What are the signs of mental struggles during COVID-19 pandemic?

RALEIGH, N.C. (WTVD) -- With people isolated because of COVID-19 and social distancing, and social events disrupted, awareness of mental health is even more than important than usual during these uncertain times.

Dr. Nerissa Price, Director of WakeMed's Behavioral Community Case Management, joined ABC11 to answer a few questions about mental health and the warning signs we should look for that there may be a problem.

A partial transcript follows, Watch the video in the media player above for the full interview.

With the COVID-19 crisis, what are the red flags we should be looking for that someone is struggling mentally?

It might be important to just talk about the context of mental health, that mental illness in this country is very common; 1 in 5 adults will have a mental illness, and when you look at something like COVID-19, the devastating emotional, physical, economic effects, you have to anticipate that there will be some worsening mental health conditions, that's there's likely a second curve that really reflects that emotional health difficulties. And so when we talk about red flags, sometimes this can be difficult to figure out without the help of a professional ... you would want to look at things such as change in moods or change in behavior that radically impacts a person's functioning ability. And those would be concerning red flags as well as if a person were to have thoughts that life were not worth living or having suicidal thoughts, that is always a red flag that there is an underlying mental-health condition that we should be concerned about and get immediate emotional support and professional help.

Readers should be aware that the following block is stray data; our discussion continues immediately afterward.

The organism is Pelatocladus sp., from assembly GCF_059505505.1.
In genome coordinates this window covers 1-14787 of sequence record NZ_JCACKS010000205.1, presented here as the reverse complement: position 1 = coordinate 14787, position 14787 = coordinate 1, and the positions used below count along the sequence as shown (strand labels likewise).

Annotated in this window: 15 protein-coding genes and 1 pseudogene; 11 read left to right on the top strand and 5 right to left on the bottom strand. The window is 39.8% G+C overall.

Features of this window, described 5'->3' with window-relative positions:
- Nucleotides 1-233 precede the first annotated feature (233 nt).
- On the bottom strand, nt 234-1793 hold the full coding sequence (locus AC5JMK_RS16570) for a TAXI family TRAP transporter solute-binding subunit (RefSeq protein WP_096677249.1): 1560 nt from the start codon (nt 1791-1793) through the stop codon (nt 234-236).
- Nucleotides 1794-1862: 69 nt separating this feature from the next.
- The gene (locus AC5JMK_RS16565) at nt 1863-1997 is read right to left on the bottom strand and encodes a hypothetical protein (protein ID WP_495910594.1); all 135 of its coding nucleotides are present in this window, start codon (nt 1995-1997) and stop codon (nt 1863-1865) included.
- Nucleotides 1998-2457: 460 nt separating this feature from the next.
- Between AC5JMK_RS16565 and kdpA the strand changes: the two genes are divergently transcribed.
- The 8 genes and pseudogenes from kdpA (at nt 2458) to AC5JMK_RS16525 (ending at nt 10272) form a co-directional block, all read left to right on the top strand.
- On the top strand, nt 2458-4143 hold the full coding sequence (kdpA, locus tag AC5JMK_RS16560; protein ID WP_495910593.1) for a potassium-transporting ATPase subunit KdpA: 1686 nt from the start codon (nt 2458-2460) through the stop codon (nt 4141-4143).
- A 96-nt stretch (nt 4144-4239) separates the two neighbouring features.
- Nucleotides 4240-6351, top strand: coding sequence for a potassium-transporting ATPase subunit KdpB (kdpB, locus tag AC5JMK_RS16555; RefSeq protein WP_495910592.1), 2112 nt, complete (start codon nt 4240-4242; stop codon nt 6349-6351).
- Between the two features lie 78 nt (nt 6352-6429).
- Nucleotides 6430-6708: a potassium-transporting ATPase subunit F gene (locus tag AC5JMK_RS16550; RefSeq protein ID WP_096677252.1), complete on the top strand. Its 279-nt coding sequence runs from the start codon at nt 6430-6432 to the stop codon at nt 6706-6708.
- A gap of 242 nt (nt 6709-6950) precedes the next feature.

What are some ways to build resilience as it relates to emotional struggles during the social distancing and COVID-19 pandemic?

I have three self tips that I would give people. First, I would say self-awareness, so, just like we are checking our physical temperature, we need to check our emotional temperature ... my second self tip would be let's practice more self-care. So, we know with physical health, we need to eat right, exercise, sleep, and we need to have healthy nutrition. These things are also true for emotional health, but also for emotional health, we need to inject activities that bring us joy, like talking to a friend or family member or listening to music that we enjoy or spending time with meditation or prayer. And we need to build those into our day-to-day life as important as our day-to-day type of activities. And then finally, I would advise that sometimes we need to get out of self, that when we're in our negative thinking, that we can spend that energy and try to channel it into perhaps helping other people. COVID-19 has exposed a lot of needs in the community, and when we help others, we not only help them but help ourselves, and we help remind ourselves that we are part of the community and that we're important to each other.
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